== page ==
אָמַר רַב עָנָן בַּר תַּחְלִיפָא הֲוָה קָאֵימְנָא קַמֵּיהּ דְּמָר שְׁמוּאֵל וְאַיְיתוֹ לֵיהּ תַּבְשִׁילָא דְאַרְדֵי וְאִי לָאו דִּיהַב לִי אִיסְתַּכַּנִי אָמַר רַב אָשֵׁי הֲוָה קָאֵימְנָא קַמֵּיהּ דְּרַב כָּהֲנָא וְאַיְיתוֹ לֵיהּ גַּרְגְּלִידֵי דְלִיפְתָּא בְּחַלָּא וְאִי לָאו דִּיהַב לִי אִיסְתַּכַּנִי רַב פָּפָּא אָמַר אֲפִילּוּ תְּמַרְתָּא דַּהֲנוּנִיתָא כְּלָלָא דְמִילְּתָא כֹּל דְּאִית לֵיהּ רֵיחָא וְאִית לֵיהּ קִיּוּהָא Rav Anan bar Taḥalifa said: I was once standing before Mar Shmuel, and they brought him a cooked dish of mushrooms, and if he had not given me some, I would have been endangered due to the craving that I suffered. Rav Ashi said: I was once standing before Rav Kahana, and they brought him slices [gargelidei] of turnip in vinegar, and if he had not given me some, I would have been endangered. Rav Pappa said: Even a fragrant date should be offered to the waiter. The Gemara concludes: The principle of the matter is: One should offer some of everything that either has an aroma or that has a sharp taste to whomever is present when it is served, so that no one suffer by being unable to partake of these foods.
אֲבוּהּ בַּר אִיהִי וּמִנְיָמִין בַּר אִיהִי חַד סָפֵי מִכֹּל מִינָא וּמִינָא וְחַד סָפֵי מֵחַד מִינָא מָר מִשְׁתַּעֵי אֵלִיָּהוּ בַּהֲדֵיהּ וּמָר לָא מִשְׁתַּעֵי אֵלִיָּהוּ בַּהֲדֵיהּ It is related about two Sages, Avuh bar Ihi and Minyamin bar Ihi, that one of them was accustomed to give his waiter from every type of food that he ate, while the other one would give him only one of the types of food that he ate. The Gemara says: Elijah spoke with this Sage, but Elijah did not speak with that Sage, since he did not act with piety and caused his waiter to suffer.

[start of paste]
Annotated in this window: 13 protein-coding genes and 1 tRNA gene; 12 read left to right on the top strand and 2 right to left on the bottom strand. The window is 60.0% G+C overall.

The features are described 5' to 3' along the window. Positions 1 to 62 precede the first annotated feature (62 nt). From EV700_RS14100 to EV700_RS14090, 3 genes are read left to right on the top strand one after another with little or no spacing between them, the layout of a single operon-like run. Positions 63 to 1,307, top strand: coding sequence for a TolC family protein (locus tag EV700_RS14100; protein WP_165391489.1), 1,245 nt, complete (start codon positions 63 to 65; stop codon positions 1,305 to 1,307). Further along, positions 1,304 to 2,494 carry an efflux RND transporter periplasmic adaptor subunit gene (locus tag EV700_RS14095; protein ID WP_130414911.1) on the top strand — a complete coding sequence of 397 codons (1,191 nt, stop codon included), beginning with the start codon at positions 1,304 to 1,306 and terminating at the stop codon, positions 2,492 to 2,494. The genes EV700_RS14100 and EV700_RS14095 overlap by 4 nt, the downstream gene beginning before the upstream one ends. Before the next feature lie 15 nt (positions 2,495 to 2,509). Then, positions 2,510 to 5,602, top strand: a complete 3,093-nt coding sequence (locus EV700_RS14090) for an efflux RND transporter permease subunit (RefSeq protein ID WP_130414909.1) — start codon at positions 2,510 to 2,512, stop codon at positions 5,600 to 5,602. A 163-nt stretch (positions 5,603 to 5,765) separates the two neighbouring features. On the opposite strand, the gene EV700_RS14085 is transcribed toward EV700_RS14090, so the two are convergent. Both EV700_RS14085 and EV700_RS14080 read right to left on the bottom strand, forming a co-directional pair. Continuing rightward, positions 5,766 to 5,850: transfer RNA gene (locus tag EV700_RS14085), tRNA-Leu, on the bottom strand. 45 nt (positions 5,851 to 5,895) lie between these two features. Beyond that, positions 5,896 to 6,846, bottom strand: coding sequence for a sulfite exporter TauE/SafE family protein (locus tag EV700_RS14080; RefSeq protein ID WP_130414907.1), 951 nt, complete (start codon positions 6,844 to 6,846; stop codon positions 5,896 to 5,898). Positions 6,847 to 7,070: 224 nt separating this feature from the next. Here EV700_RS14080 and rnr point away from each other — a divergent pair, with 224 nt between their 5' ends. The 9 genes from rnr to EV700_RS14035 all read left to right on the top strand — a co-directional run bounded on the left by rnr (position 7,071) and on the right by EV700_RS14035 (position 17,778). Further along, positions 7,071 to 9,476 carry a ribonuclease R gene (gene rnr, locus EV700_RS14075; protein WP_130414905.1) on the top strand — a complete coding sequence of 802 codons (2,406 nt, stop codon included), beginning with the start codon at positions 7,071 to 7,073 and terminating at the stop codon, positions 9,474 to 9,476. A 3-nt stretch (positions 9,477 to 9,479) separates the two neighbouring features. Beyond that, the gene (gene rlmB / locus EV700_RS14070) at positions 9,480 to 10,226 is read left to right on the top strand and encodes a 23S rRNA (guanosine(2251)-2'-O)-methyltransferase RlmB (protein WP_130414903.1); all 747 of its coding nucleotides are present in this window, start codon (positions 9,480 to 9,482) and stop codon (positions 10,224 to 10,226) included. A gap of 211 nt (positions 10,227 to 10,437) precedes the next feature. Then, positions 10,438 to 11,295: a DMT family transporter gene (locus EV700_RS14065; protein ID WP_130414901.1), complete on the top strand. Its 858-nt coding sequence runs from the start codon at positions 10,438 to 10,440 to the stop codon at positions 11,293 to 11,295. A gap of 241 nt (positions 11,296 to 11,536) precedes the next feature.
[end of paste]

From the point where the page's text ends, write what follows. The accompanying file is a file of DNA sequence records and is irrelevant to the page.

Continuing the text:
הָנְהוּ תַּרְתֵּין חֲסִידֵי וְאָמְרִי לַהּ רַב מָרִי וְרַב פִּנְחָס בְּנֵי רַב חִסְדָּא מָר קָדֵים סָפֵי וּמָר מְאַחַר סָפֵי דְּקָדֵים סָפֵי אֵלִיָּהוּ מִשְׁתַּעֵי בַּהֲדֵיהּ דִּמְאַחַר סָפֵי לָא מִשְׁתַּעֵי אֵלִיָּהוּ בַּהֲדֵיהּ Similarly, the Gemara relates an incident with regard to two pious men, and some say they were Rav Mari and Rav Pineḥas, the sons of Rav Ḥisda: One Sage would give the waiter something to eat before the meal, and the other Sage would give the waiter something to eat after the guests had eaten. With regard to the one who gave it to him earlier, Elijah spoke with him. But with regard to the one who gave it to him later, Elijah did not speak with him.
אַמֵּימָר וּמָר זוּטְרָא וְרַב אָשֵׁי הָווּ קָא יָתְבִי אַפִּיתְחָא דְּבֵי אִזְגּוּר מַלְכָּא חָלֵיף וְאָזֵיל אֲטוּרַנְגָּא דְמַלְכָּא חַזְיֵיהּ רַב אָשֵׁי לְמָר זוּטְרָא The Gemara relates another incident with regard to this matter: Ameimar and Mar Zutra and Rav Ashi were sitting at the entrance to the house of King Izgur. The king’s chief butler was passing by with various foods. Rav Ashi saw Mar Zutra’s